Examples that illustrate this belief system abound -- it would be sufficient to just superficially cast a look at some of the scientific and technological achievements of modern humanity in order to be fully convinced that this belief is based on solid facts. We are especially proud of our technology, which has given us many marvelous powers.
And of course, all of these achievements have only one source -- human imagination. Perhaps the strongest, most convincing example of the power of imagination is the case of Albert Einstein's revolutionary Theory of Relativity. This ground breaking theory has opened so many doors for contemporary humans, and yet it has been originally conjured up within the confines of young Einstein's imagination. He has completely devised this amazing theory in his head. Such was the power of his unwavering concentration.
It is difficult to challenge this modern conviction, equally shared by many humans. One is reminded at this point of the famous slogan, endorsed by the Amnesty International: "No one can hurt you in your imagination". Simply stated, the sentiments of this conviction are as follows: regrettably, we are endowed with frail, feeble bodies, but on the other hand, we have been blessed to possess strong powers of imagination. Yet, shocking as it may seem, the world of spiritual discipline reveals to us that the exact opposite is true: there is nothing more fragile and brittle than our imagination, and there is nothing more powerful and resilient than our bodies.
The conventional, everyday wisdom teaches that it is harmful to rely on our body, and that it is only useful to focus on our imagination. The radical, unconventional spiritual wisdom teaches that it is harmful to rely on our imagination, and that a spiritual life is based in our body. This utterly radical approach seems to be declaring that "no one can hurt you in your body (and yet you can only be hurt in your imagination)". This is a complete opposite of the message the Amnesty International is fostering.
It is impossible to reconcile these two views; still, it is important to note that both views hold that human imagination is very powerful. The only difference is that one view (the conventional view) asserts that our imagination is the only means by which we can reach the salvation, while the other view (the radical view) reveals that our imagination is the sole reason that is causing us to ruin ourselves.
Both views, therefore, place their focus on human imagination. The important difference is in the positive or negative qualifier assigned to it. But the problem is not that simple, actually. While the positive qualifier assigned to the power of imagination by the conventional wisdom is an absolute one, the negative qualifier coming from the spiritual revelation is a relative one. The argument goes like this:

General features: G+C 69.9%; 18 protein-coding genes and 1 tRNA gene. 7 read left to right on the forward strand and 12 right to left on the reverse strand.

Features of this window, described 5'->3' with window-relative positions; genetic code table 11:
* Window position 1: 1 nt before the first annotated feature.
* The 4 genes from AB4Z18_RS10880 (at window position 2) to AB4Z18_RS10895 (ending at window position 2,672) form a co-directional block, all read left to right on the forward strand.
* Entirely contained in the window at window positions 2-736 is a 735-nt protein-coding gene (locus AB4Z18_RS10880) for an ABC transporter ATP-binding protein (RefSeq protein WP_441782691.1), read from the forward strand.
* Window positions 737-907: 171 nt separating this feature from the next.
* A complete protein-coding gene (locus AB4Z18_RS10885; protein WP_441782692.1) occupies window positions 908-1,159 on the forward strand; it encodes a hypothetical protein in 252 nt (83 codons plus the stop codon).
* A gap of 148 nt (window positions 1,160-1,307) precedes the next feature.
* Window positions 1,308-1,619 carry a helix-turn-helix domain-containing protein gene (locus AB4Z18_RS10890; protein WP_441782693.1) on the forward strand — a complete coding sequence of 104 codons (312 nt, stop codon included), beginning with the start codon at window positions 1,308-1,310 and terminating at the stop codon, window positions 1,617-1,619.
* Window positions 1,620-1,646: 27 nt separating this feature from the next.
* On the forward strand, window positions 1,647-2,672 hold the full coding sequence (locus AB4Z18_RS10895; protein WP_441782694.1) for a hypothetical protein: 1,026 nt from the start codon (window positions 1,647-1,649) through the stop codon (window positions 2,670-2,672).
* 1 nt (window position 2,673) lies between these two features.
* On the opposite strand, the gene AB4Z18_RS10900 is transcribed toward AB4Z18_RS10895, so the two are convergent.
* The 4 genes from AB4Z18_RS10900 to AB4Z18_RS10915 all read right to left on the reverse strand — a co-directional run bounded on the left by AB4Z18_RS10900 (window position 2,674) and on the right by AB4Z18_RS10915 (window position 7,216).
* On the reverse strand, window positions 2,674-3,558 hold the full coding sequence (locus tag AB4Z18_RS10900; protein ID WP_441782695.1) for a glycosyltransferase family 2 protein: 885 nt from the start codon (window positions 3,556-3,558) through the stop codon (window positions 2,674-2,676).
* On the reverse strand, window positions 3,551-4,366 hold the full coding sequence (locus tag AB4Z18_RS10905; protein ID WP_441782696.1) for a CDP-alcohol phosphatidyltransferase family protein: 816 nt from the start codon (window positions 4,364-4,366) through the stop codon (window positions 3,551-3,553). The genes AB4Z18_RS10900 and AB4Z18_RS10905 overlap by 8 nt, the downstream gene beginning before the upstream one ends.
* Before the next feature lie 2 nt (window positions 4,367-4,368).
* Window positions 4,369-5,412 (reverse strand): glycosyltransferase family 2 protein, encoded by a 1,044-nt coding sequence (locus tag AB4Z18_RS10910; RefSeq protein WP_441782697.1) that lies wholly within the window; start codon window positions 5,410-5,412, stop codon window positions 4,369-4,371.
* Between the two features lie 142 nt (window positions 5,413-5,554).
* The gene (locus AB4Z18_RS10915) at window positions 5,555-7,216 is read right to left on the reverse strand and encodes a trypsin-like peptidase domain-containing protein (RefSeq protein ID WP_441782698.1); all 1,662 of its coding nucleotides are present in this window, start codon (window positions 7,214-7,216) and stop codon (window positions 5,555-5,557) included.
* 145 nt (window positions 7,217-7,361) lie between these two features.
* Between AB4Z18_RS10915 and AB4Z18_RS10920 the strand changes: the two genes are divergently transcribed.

The conventional and the radical views both agree that human beings are superior to other living beings on account of their imaginative capabilities. We are, therefore, in a very favorable position to have a human body, and all the human capabilities. Conventionally speaking, we should then strive to maximize these capabilities (i.e. to "overdo" things). Spiritually speaking, this is utterly harmful. Many spiritual doctrines warn us that to seek a relief from the toils of our lives by escaping into our imagination is to alienate ourselves from our true nature, and consequently to be expelled from the Garden of Eden.
Anyone can witness the truth of this viewpoint: it is sufficient to recall that, although the fruits of our imagination (the technological, artistic and scientific achievements) are abundantly available to most of us, we don't feel a bit happier than we were before we could enjoy those fruits. We may imagine that getting some of these products will improve our lives (like, getting a TV set is suddenly going to make us much more fulfilled). However, soon after we get what we want, the euphoria subsides, and the old anguish, anxiety etc. return, sometimes with increased intensity.
It is important to realize how feeble our imagination actually is. True, our imagination is ruling our lives, it is running the whole show, so to speak, but it is precisely because the imagination is so unreliable and brittle that our lives feel so jittery and unsettled. But instead of seeing this simple connection, we always manage to blame the outside circumstances for making our lives so miserable. The powers of imagination that we possess are very dear to us.
On the other hand, the body that we are,
which is a marvelous thing in itself, somehow doesn't manage to impress
us at all. Anybody who's been studying the biological principles and mechanisms
even for a short period cannot evade the insight that these processes are
so sophisticated, so immensely complicated and refined, that they surpass
by far even the most lavish imagination. Anything that we could imagine
appears pale, flat and lifeless when compared to even the simplest of life's